I now spend more time in the countryside in Sweden, where I have an old house. I also live part-time in Berlin. These two places are very good for me because I feel so much at home and alive. There is no pretence. It just is what it is, natural, beautiful and raw. There’s a title of a book by Robert Frank: ‘Hold Still – Keep Going’. I very much believe in that. To not rush, but to be present. I think that’s the most important thing for a filmmaker or an artist. I work in a very intuitive way. I always have my camera with me.

Failure: How do you feel about it?
When I grew up, I felt like my whole life was a failure compared to others. My parents were artists, our home was chaotic and unconventional. We lived in the countryside in Sweden, our neighbours were farmers. My friends’ parents had normal jobs. I was ashamed and wanted to be like everybody else. In the film, there is a passage with a little girl with a cute dress, Sophia. We were best friends. I adored her. She was so pretty, their home picture-perfect. I felt like a failure compared to her. But underneath the surface things weren’t that perfect. And she dreamt of my life.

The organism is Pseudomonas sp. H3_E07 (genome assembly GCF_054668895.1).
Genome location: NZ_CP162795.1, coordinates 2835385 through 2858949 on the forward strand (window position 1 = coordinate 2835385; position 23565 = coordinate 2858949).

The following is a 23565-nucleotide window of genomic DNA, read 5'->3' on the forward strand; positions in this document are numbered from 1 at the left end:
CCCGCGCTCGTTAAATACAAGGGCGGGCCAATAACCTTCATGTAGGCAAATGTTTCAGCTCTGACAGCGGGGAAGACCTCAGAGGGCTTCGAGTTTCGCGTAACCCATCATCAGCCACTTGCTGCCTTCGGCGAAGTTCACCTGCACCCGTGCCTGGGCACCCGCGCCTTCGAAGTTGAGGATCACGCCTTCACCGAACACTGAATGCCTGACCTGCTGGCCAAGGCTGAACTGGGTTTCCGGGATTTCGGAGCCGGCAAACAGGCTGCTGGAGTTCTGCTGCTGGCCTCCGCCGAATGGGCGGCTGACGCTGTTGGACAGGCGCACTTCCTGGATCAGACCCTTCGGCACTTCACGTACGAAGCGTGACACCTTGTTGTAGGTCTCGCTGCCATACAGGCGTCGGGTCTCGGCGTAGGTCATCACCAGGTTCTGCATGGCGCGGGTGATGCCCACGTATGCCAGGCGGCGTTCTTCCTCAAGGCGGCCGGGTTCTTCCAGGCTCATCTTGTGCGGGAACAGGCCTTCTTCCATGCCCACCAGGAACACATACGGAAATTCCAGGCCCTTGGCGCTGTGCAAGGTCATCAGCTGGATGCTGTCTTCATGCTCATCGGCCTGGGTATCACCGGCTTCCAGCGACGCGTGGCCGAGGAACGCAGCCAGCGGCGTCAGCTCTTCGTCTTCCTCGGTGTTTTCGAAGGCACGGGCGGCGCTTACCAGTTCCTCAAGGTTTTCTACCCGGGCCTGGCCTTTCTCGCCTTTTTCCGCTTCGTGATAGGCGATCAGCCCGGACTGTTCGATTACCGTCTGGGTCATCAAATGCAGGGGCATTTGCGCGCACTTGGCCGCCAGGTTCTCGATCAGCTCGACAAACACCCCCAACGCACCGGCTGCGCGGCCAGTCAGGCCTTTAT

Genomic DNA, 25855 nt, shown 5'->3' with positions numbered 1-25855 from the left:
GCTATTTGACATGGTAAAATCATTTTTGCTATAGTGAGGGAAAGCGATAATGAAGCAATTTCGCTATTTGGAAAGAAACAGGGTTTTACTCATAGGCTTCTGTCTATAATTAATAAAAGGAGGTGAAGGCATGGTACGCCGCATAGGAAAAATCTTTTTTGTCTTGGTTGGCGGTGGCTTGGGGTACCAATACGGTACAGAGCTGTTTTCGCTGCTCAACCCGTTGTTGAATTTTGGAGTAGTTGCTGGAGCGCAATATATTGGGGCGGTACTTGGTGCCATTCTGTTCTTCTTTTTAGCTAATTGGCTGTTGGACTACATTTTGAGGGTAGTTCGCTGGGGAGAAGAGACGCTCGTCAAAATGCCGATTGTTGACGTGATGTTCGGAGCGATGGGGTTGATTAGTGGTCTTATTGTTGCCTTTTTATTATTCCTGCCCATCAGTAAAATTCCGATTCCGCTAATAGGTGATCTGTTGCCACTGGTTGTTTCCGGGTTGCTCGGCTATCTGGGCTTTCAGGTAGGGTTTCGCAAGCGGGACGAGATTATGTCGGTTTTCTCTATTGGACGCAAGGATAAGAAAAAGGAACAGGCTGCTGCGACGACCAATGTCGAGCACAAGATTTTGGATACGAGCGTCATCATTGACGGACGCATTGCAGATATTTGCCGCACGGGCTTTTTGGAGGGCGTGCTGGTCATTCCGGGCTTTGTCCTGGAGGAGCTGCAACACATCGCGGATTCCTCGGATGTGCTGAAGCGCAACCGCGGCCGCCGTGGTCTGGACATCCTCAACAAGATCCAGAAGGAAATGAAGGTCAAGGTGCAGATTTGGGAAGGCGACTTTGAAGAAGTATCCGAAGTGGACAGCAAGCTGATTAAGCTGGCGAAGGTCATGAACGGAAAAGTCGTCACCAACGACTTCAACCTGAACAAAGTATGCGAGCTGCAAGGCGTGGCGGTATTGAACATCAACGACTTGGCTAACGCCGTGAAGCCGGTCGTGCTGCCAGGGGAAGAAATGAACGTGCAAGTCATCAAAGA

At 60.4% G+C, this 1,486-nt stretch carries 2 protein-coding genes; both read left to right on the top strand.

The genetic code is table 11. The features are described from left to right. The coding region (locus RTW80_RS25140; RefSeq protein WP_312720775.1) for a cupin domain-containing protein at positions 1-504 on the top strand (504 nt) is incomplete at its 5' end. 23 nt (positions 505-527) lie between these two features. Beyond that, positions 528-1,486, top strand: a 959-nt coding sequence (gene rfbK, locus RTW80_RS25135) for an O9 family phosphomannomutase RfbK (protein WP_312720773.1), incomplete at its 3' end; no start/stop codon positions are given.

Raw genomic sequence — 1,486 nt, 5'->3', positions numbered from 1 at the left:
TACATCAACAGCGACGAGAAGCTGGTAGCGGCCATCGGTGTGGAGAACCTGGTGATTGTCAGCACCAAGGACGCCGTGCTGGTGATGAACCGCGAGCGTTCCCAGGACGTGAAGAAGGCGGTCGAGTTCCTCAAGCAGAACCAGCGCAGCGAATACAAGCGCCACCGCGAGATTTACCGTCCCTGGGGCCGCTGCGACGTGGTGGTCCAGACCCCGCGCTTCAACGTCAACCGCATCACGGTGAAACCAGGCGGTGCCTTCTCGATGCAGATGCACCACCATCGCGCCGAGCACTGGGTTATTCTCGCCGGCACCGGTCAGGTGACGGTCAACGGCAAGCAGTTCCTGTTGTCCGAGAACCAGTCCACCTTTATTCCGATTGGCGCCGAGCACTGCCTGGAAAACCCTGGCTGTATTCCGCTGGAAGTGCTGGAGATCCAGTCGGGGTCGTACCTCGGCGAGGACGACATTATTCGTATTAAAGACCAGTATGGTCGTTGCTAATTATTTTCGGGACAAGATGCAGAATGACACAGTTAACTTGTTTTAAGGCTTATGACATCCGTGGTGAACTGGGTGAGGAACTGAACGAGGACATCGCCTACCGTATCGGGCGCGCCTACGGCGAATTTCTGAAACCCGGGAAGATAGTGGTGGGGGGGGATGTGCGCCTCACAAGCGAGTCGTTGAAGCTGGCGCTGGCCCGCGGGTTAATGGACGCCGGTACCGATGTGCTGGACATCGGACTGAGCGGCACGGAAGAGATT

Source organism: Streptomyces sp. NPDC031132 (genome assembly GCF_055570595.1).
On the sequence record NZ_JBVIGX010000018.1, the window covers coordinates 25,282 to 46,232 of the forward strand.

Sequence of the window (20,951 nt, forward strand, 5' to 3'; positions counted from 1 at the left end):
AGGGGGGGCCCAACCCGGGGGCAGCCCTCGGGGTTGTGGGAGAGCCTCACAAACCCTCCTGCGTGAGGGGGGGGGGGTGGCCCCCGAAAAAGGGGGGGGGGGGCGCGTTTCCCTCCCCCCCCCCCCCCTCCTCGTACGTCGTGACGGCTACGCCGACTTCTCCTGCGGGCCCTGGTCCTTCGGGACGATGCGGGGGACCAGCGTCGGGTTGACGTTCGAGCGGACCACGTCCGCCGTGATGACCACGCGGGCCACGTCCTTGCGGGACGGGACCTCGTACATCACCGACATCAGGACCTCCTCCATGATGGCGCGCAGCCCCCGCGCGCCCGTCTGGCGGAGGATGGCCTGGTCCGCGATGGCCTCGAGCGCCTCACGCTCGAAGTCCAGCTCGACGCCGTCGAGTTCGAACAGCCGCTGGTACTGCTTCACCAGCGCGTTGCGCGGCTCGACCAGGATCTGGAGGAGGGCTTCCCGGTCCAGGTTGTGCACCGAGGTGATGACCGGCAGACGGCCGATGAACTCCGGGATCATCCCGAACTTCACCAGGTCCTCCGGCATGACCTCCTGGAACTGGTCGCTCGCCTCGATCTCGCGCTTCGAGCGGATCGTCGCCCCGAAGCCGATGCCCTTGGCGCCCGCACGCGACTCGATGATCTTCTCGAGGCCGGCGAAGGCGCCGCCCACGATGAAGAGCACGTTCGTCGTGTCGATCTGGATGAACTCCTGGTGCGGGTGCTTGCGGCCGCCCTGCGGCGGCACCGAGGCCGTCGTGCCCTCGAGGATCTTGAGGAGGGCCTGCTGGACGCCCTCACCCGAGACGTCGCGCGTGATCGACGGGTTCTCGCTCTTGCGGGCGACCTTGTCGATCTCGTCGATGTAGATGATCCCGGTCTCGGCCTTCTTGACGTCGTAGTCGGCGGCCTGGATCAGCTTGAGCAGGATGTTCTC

Now when I look back I am happy that it was not all perfect and that I have the experience of what it means not to fit in. I had to find my own way. Feeling that I was not in the right place made me curious to explore other worlds. I started travelling at an early age and went alone on trains in Eastern Europe for the first time when I was 15. I was very shy and had an old Hi 8 camera that I used to film everything I saw, people I met – a way to communicate and get in touch with people. I was so full of questions about love, the feeling of home, and I ended up filming very personal conversations with people I met on trains and in places in Bosnia, Romania, Bulgaria, Italy, all around Europe. I am now using that archive material for my new film, Notes On A Journey. Feeling different or feeling like a failure can also be a driving force for you to search for others who share your experience. I felt much more at home in Bosnia than I did in my own small village in the countryside.